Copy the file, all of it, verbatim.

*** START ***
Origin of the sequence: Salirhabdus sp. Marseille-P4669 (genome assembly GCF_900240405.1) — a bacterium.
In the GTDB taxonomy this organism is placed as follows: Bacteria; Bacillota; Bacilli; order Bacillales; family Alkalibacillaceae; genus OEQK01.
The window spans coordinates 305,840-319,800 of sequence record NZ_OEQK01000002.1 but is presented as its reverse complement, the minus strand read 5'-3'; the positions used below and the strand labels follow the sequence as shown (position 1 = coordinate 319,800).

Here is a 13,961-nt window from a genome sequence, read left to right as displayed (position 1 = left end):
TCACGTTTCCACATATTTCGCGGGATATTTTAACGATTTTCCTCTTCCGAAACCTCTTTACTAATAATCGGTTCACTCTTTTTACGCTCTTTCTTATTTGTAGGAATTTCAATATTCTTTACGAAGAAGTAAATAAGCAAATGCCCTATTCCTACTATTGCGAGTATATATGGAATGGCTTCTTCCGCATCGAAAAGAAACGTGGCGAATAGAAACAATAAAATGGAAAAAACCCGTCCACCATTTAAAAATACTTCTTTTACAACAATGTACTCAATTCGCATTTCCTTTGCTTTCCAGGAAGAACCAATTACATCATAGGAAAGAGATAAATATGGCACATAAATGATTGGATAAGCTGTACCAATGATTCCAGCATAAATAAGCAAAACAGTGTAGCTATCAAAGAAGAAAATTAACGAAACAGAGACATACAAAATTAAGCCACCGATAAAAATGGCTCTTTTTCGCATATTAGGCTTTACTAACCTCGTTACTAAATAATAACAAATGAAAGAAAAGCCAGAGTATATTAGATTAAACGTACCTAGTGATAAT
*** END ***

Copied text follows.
Origin of the sequence: Salirhabdus sp. Marseille-P4669 (genome assembly GCF_900240405.1) — a bacterium.
In the GTDB taxonomy this organism is placed as follows: Bacteria; Bacillota; Bacilli; order Bacillales; family Alkalibacillaceae; genus OEQK01.
The window spans coordinates 305,840-319,800 of sequence record NZ_OEQK01000002.1 but is presented as its reverse complement, the minus strand read 5'-3'; the positions used below and the strand labels follow the sequence as shown (position 1 = coordinate 319,800).

Here is a 13,961-nt window from a genome sequence, read left to right as displayed (position 1 = left end):
TCACGTTTCCACATATTTCGCGGGATATTTTAACGATTTTCCTCTTCCGAAACCTCTTTACTAATAATCGGTTCACTCTTTTTACGCTCTTTCTTATTTGTAGGAATTTCAATATTCTTTACGAAGAAGTAAATAAGCAAATGCCCTATTCCTACTATTGCGAGTATATATGGAATGGCTTCTTCCGCATCGAAAAGAAACGTGGCGAATAGAAACAATAAAATGGAAAAAACCCGTCCACCATTTAAAAATACTTCTTTTACAACAATGTACTCAATTCGCATTTCCTTTGCTTTCCAGGAAGAACCAATTACATCATAGGAAAGAGATAAATATGGCACATAAATGATTGGATAAGCTGTACCAATGATTCCAGCATAAATAAGCAAAACAGTGTAGCTATCAAAGAAGAAAATTAACGAAACAGAGACATACAAAATTAAGCCACCGATAAAAATGGCTCTTTTTCGCATATTAGGCTTTACTAACCTCGTTACTAAATAATAACAAATGAAAGAAAAGCCAGAGTATATTAGATTAAACGTACCTAGTGATAAT